China Cuts Key Rates due to Disappointing Economic Data

On Monday, the central bank of China reduced its key lending rates in an unexpected move in order to give demand a boost.

This was after economic data showed that there was an unexpected slowdown in the previous month, as the zero-COVID policy of Beijing and the property sector rout, squeezed retail and factory activity.

Grim data

The grim data shows that the second largest economy in the world is struggling to shake off the hit that economic growth had taken in the June quarter due to strict COVID curbs.

This resulted in some economists downgrading their projections. There was a 3.8% rise in industrial output in July as opposed to a year earlier.

However, the National Bureau of Statistics (NBS) revealed that it was below the June expansion of 3.9% and well below the 4.6% increase that had been expected.

As for retail sales, they had only begun growing back in June and saw a rise of 2.7% in July, as compared to last year.

This was way below the growth of 5.0% that had been expected in the previous month and below June’s growth of 3.1%.

Market analysts said that the data for the month of July showed that the post-lockdown recovery had faltered.

The reopening of the economy had given it a one-off boost, but that had fizzled out in the face of mortgage boycotts that saw the property sector decline once more.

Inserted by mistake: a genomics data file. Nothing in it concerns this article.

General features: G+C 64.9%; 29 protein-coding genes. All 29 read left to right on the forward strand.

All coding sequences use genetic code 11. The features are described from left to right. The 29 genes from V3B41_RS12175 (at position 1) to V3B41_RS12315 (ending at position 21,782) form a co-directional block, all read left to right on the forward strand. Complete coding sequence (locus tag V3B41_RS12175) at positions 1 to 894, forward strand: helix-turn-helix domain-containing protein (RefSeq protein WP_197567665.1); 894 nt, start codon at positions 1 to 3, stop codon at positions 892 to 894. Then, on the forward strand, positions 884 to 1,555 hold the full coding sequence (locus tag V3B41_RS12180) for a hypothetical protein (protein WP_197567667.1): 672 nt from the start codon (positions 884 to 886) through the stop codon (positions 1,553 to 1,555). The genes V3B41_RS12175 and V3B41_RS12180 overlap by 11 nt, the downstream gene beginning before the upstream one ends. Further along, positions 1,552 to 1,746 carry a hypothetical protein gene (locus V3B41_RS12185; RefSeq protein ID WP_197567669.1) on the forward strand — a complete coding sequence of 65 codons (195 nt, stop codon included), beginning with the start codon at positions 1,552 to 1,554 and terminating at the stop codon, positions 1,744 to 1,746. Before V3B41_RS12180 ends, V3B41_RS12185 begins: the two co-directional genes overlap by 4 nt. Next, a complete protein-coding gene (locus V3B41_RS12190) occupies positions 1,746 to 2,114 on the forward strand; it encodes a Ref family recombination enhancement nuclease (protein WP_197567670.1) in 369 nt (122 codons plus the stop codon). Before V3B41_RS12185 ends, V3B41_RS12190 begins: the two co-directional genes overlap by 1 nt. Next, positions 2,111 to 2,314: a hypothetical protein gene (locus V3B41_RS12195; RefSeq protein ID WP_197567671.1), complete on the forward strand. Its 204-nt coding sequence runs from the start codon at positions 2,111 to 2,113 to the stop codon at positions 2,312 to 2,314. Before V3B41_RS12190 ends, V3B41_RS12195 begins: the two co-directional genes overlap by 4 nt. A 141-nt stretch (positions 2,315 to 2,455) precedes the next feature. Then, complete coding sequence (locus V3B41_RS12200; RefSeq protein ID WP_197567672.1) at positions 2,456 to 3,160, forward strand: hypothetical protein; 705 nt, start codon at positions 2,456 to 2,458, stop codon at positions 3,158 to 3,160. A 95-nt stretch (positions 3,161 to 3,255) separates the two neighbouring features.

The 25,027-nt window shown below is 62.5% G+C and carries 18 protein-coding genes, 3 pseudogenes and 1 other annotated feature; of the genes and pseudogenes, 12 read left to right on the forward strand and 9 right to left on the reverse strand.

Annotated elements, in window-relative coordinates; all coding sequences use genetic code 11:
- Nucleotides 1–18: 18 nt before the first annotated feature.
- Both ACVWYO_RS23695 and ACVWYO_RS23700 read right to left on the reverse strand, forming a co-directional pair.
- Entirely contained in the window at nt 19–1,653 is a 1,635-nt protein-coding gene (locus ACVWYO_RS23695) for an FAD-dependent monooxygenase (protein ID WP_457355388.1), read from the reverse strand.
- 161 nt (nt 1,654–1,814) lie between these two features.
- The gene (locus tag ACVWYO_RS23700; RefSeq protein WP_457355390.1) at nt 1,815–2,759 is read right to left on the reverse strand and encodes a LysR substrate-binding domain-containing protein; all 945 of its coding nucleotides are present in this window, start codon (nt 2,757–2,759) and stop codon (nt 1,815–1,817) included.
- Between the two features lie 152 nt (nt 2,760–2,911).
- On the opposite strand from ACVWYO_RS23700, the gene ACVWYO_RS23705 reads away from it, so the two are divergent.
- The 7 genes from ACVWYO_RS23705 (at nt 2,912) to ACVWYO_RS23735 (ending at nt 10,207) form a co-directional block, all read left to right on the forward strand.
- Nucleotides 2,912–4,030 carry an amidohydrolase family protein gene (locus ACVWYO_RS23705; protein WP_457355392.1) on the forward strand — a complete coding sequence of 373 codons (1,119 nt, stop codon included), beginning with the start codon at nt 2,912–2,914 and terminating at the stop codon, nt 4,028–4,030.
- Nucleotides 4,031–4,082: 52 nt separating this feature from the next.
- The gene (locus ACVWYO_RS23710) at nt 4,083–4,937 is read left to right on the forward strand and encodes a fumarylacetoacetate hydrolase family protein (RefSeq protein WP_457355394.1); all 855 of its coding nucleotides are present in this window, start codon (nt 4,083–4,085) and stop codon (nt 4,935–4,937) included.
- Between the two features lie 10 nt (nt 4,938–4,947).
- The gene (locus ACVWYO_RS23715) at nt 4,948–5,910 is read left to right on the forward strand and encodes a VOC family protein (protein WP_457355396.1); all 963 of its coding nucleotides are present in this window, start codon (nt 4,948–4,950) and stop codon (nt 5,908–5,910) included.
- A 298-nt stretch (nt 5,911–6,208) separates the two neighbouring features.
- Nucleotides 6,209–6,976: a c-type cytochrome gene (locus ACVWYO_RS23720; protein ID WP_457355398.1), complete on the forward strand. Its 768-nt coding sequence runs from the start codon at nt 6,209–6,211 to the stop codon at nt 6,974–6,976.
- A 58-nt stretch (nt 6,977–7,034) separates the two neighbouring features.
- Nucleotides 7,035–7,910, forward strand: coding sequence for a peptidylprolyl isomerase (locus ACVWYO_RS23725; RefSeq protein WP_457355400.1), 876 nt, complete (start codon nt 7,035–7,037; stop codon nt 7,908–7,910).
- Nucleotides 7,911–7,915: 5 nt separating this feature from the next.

They added that the PBoC was already providing support to deal with the headwinds, but it was unlikely to prevent more economic weakness.

Declines

After the data, local shares ended up paring gains, while the onshore yuan also weakened against the US dollar to hit a one-week low.

Meanwhile, the Australian and New Zealand dollars also came down from the recent high levels of two months.

The June quarter had seen the Chinese economy escape a contraction narrowly, which had been suffering due to softening in consumer spending, the decline in the property sector, and Shanghai’s lockdown.

The risks have not yet eased, as new lockdown measures were imposed in many Chinese cities in July, including popular tourist hotspots and manufacturing hubs.

This was after fresh outbreaks were discovered of the more transmissible Omicron variant.

GDP

July also saw the Chinese property sector deteriorate, which has already suffered due to a mortgage boycott that saw buyer sentiment decline.

Last month, there was a 12.3% decline in property investment, the fastest drop this year, while a 28.9% drop was also recorded in new property sales.

Economists have lowered their gross domestic product (GDP) forecasts for the third quarter after the weaker-than-expected data by a full percentage point.

They have also warned that there could be more downgrading, depending on the strength of Chinese exports.

The People’s Bank of China (PBoC) lowered its interest rates in a surprise move on Monday in order to boost growth.

This is the second time the central bank has done so and benchmark lending rates are expected to be reduced in the next week as well.

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